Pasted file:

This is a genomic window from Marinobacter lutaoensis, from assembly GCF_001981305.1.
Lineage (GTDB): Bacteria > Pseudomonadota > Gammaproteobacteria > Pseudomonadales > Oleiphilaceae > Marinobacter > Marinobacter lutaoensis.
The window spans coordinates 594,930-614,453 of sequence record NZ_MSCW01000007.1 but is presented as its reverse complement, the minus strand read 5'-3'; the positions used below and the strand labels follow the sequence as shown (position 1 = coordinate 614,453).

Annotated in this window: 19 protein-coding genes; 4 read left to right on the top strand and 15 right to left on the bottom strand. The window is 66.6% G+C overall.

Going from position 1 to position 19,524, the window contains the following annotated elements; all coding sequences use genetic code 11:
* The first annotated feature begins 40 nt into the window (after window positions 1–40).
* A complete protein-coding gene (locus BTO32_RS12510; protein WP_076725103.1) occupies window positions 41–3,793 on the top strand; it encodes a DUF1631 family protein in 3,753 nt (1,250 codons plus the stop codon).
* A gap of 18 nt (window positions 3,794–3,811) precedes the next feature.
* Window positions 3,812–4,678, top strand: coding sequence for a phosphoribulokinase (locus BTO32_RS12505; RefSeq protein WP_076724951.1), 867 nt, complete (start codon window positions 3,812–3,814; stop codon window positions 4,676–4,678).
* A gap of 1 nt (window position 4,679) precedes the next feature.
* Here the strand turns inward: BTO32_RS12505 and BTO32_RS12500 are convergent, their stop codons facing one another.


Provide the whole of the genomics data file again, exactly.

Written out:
This is a genomic window from Marinobacter lutaoensis, from assembly GCF_001981305.1.
Lineage (GTDB): Bacteria > Pseudomonadota > Gammaproteobacteria > Pseudomonadales > Oleiphilaceae > Marinobacter > Marinobacter lutaoensis.
The window spans coordinates 594,930-614,453 of sequence record NZ_MSCW01000007.1 but is presented as its reverse complement, the minus strand read 5'-3'; the positions used below and the strand labels follow the sequence as shown (position 1 = coordinate 614,453).

Annotated in this window: 19 protein-coding genes; 4 read left to right on the top strand and 15 right to left on the bottom strand. The window is 66.6% G+C overall.

Going from position 1 to position 19,524, the window contains the following annotated elements; all coding sequences use genetic code 11:
* The first annotated feature begins 40 nt into the window (after window positions 1–40).
* A complete protein-coding gene (locus BTO32_RS12510; protein WP_076725103.1) occupies window positions 41–3,793 on the top strand; it encodes a DUF1631 family protein in 3,753 nt (1,250 codons plus the stop codon).
* A gap of 18 nt (window positions 3,794–3,811) precedes the next feature.
* Window positions 3,812–4,678, top strand: coding sequence for a phosphoribulokinase (locus BTO32_RS12505; RefSeq protein WP_076724951.1), 867 nt, complete (start codon window positions 3,812–3,814; stop codon window positions 4,676–4,678).
* A gap of 1 nt (window position 4,679) precedes the next feature.
* Here the strand turns inward: BTO32_RS12505 and BTO32_RS12500 are convergent, their stop codons facing one another.